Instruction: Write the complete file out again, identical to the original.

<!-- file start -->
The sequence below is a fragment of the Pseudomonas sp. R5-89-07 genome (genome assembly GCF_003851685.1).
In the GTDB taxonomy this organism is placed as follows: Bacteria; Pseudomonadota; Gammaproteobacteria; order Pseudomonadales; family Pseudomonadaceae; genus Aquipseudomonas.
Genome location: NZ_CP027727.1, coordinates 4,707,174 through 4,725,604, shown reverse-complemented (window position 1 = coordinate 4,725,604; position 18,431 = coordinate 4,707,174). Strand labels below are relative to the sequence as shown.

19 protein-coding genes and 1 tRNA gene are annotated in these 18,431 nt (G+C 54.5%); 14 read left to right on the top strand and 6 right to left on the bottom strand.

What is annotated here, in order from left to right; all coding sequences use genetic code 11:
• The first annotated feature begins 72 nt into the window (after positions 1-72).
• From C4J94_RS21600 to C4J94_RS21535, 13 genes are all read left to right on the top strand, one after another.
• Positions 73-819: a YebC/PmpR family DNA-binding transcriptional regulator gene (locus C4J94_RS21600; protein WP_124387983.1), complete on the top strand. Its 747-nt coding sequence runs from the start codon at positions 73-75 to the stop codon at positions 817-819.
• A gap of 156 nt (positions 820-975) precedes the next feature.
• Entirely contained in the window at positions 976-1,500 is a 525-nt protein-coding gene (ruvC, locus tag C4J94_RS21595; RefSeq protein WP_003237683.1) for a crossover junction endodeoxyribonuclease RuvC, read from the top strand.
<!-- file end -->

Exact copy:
The sequence below is a fragment of the Pseudomonas sp. R5-89-07 genome (genome assembly GCF_003851685.1).
In the GTDB taxonomy this organism is placed as follows: Bacteria; Pseudomonadota; Gammaproteobacteria; order Pseudomonadales; family Pseudomonadaceae; genus Aquipseudomonas.
Genome location: NZ_CP027727.1, coordinates 4,707,174 through 4,725,604, shown reverse-complemented (window position 1 = coordinate 4,725,604; position 18,431 = coordinate 4,707,174). Strand labels below are relative to the sequence as shown.

19 protein-coding genes and 1 tRNA gene are annotated in these 18,431 nt (G+C 54.5%); 14 read left to right on the top strand and 6 right to left on the bottom strand.

What is annotated here, in order from left to right; all coding sequences use genetic code 11:
• The first annotated feature begins 72 nt into the window (after positions 1-72).
• From C4J94_RS21600 to C4J94_RS21535, 13 genes are all read left to right on the top strand, one after another.
• Positions 73-819: a YebC/PmpR family DNA-binding transcriptional regulator gene (locus C4J94_RS21600; protein WP_124387983.1), complete on the top strand. Its 747-nt coding sequence runs from the start codon at positions 73-75 to the stop codon at positions 817-819.
• A gap of 156 nt (positions 820-975) precedes the next feature.
• Entirely contained in the window at positions 976-1,500 is a 525-nt protein-coding gene (ruvC, locus tag C4J94_RS21595; RefSeq protein WP_003237683.1) for a crossover junction endodeoxyribonuclease RuvC, read from the top strand.